• Steven Skwarkowski

            I simply meant that having lots of spectrum and no customers, or even upset customers still isnt a good thing. Having a viable business model in place and working for you will still make them worth more.

            They arent in the business of spectrum ownership per-say, even if its part of the business they are in.

          • malcmilli

            having customers and no spectrum is bad as well… look at how “well” sprint has been doing… Tmobile is great for large cities like the other guy below says. Its beautiful here in New York and i get faster speeds than verizon most days. So i dont know how improving their coverage is a bad thing.

    • Jordan Caviness

      if you cant join em’ , beat em’.

  • Jerel Butler

    Specturm yum

  • Dan Baxter

    Current VZW customer with grandfathered Unlimited Data. I’ve thought about T-Mo, but their lack of coverage in the Memphis area makes it a non-starter. If this goes through, I may reconsider that decision.

    • SouthernBella98

      I live in the Memphis/Bartlett area and it isn’t that bad. Yes, I do miss Verizon’s 39dwn/21up, but T-mobile is ok. Verizon had to send me a signal booster (free bc we are here via a duty station change), so they were not feasible for me to keep. T-Mobile gives me H+ everywhere. Horrible on trips back home to the Gulf Coast, but ok here in Memphis.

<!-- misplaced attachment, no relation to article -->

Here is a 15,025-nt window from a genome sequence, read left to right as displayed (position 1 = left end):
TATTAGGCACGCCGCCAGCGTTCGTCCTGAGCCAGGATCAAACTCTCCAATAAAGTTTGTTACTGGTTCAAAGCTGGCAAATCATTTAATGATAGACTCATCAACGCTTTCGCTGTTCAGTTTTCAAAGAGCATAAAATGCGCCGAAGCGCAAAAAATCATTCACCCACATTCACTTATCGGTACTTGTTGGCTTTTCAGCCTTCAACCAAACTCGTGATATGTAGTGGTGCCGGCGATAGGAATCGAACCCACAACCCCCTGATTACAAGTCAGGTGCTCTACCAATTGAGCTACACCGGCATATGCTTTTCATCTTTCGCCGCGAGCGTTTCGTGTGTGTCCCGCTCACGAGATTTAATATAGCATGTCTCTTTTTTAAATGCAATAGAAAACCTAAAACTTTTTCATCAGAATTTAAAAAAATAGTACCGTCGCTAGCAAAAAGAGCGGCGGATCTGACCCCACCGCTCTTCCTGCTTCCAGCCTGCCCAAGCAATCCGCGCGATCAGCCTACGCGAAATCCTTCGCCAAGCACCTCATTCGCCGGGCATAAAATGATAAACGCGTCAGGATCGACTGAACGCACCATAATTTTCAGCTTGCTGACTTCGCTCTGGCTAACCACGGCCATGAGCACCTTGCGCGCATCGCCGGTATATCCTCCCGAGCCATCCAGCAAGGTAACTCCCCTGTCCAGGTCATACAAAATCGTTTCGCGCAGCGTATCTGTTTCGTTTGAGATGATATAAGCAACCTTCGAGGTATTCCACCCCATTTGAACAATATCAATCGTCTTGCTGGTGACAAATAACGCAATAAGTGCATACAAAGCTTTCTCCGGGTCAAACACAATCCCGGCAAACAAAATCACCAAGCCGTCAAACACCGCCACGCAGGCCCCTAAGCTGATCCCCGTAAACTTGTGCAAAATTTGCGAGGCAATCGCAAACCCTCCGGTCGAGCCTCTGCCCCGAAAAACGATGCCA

• Dan Baxter

        Good to know, although, I’m kind of spoiled getting 4G speeds all the way up in south Tipton Co.

    • Brian Menius

      As of 5:30p on 6/30/13, I’m picking up LTE on TMo in the extreme northern portion of Cordova, south of 40 and east of Whitten!

      I ran a couple quick speed tests; I’m seeing a ping of mid-50ms, and about 13mbps down. I know that’s not top LTE speed, but it’s better than I ever get on HSPA+!

      I’m sure they’re only briefly testing it, but I’m glad to see that little LTE network icon on my Note II!

  • duke69111

    So would this limit US Cellular’s expansion in these areas, more importantly the Kansas City area?

  • Lil fucker

    No one cares

    • Toasted_Cracker

      I care, and so do lots of others.

  • james ortiz

    I think their hspa+ network is better than lte….their speeds are incredible